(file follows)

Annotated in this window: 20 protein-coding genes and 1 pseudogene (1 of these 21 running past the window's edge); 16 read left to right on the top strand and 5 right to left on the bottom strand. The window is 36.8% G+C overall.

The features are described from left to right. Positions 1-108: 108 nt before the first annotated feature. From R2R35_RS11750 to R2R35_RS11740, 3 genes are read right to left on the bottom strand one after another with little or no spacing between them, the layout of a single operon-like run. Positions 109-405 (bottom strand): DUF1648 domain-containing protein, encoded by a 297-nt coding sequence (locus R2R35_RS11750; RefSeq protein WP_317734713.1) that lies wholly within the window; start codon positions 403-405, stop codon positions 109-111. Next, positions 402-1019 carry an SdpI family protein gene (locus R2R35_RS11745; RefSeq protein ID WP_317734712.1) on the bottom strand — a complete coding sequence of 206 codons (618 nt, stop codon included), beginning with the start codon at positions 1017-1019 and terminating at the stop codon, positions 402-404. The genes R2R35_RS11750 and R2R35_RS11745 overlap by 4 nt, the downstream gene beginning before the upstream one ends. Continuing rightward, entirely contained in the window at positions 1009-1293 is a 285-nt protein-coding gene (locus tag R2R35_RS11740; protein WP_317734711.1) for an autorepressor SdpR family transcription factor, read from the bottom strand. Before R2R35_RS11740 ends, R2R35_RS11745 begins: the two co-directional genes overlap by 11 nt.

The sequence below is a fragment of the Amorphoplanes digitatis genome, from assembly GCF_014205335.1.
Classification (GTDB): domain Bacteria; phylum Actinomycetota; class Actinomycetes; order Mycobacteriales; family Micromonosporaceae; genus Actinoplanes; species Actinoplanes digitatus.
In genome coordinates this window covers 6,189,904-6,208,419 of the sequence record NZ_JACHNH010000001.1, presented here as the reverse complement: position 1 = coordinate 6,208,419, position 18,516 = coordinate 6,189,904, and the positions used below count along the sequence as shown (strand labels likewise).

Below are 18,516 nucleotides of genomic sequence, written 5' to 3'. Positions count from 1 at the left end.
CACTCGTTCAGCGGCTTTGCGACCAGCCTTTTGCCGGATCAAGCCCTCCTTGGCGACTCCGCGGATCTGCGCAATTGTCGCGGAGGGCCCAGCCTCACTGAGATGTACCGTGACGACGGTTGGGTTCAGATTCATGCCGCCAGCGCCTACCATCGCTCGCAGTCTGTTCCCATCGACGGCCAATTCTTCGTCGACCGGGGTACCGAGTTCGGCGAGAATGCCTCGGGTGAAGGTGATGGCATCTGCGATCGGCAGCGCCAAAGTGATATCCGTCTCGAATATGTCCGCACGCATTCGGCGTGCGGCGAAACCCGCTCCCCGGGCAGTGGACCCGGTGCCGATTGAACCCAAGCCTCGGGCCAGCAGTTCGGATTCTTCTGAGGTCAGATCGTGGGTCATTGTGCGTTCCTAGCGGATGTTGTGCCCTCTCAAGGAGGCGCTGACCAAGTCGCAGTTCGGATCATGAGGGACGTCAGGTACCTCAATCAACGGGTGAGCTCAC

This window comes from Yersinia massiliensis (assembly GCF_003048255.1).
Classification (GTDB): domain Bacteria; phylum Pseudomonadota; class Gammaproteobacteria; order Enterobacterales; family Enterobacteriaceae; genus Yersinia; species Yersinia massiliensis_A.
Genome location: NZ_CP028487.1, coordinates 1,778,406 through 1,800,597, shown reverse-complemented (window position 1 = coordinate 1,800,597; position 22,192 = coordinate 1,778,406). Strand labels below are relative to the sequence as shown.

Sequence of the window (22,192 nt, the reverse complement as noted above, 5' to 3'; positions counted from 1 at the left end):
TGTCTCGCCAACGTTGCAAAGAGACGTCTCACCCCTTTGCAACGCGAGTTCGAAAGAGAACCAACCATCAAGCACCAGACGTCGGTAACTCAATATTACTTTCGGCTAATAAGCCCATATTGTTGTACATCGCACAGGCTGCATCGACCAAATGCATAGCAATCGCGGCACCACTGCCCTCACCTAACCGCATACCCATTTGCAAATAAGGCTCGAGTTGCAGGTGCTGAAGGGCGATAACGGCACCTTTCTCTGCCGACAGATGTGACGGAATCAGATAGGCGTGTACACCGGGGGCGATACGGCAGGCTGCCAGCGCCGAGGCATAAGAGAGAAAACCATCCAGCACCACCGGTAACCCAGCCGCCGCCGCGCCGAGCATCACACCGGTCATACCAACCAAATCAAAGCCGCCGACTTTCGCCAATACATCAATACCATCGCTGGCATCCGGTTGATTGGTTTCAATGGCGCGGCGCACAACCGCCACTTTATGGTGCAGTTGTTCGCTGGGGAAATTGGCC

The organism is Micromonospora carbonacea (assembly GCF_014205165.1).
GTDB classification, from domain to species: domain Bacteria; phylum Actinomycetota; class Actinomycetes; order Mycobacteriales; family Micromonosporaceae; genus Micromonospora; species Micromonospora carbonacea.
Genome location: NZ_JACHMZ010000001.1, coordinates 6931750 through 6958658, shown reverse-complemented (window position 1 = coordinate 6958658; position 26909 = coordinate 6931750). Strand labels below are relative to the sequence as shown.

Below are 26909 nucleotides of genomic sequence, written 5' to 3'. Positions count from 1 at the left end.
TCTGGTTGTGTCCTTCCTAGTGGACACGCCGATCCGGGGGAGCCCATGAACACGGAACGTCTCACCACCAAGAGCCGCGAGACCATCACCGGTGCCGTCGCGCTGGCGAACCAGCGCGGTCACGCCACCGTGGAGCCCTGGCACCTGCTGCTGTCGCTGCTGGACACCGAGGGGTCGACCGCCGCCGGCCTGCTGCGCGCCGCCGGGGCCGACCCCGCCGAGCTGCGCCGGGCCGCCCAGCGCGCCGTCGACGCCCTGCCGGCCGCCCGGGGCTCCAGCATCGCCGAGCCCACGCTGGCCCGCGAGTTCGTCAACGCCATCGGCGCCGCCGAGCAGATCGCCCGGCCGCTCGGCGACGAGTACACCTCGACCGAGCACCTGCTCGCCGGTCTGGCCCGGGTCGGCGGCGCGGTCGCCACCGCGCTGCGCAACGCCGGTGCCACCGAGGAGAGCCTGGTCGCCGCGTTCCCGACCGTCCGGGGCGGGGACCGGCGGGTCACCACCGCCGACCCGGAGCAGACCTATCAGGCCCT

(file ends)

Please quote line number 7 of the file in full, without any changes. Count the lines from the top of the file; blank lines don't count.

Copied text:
CACTCGTTCAGCGGCTTTGCGACCAGCCTTTTGCCGGATCAAGCCCTCCTTGGCGACTCCGCGGATCTGCGCAATTGTCGCGGAGGGCCCAGCCTCACTGAGATGTACCGTGACGACGGTTGGGTTCAGATTCATGCCGCCAGCGCCTACCATCGCTCGCAGTCTGTTCCCATCGACGGCCAATTCTTCGTCGACCGGGGTACCGAGTTCGGCGAGAATGCCTCGGGTGAAGGTGATGGCATCTGCGATCGGCAGCGCCAAAGTGATATCCGTCTCGAATATGTCCGCACGCATTCGGCGTGCGGCGAAACCCGCTCCCCGGGCAGTGGACCCGGTGCCGATTGAACCCAAGCCTCGGGCCAGCAGTTCGGATTCTTCTGAGGTCAGATCGTGGGTCATTGTGCGTTCCTAGCGGATGTTGTGCCCTCTCAAGGAGGCGCTGACCAAGTCGCAGTTCGGATCATGAGGGACGTCAGGTACCTCAATCAACGGGTGAGCTCAC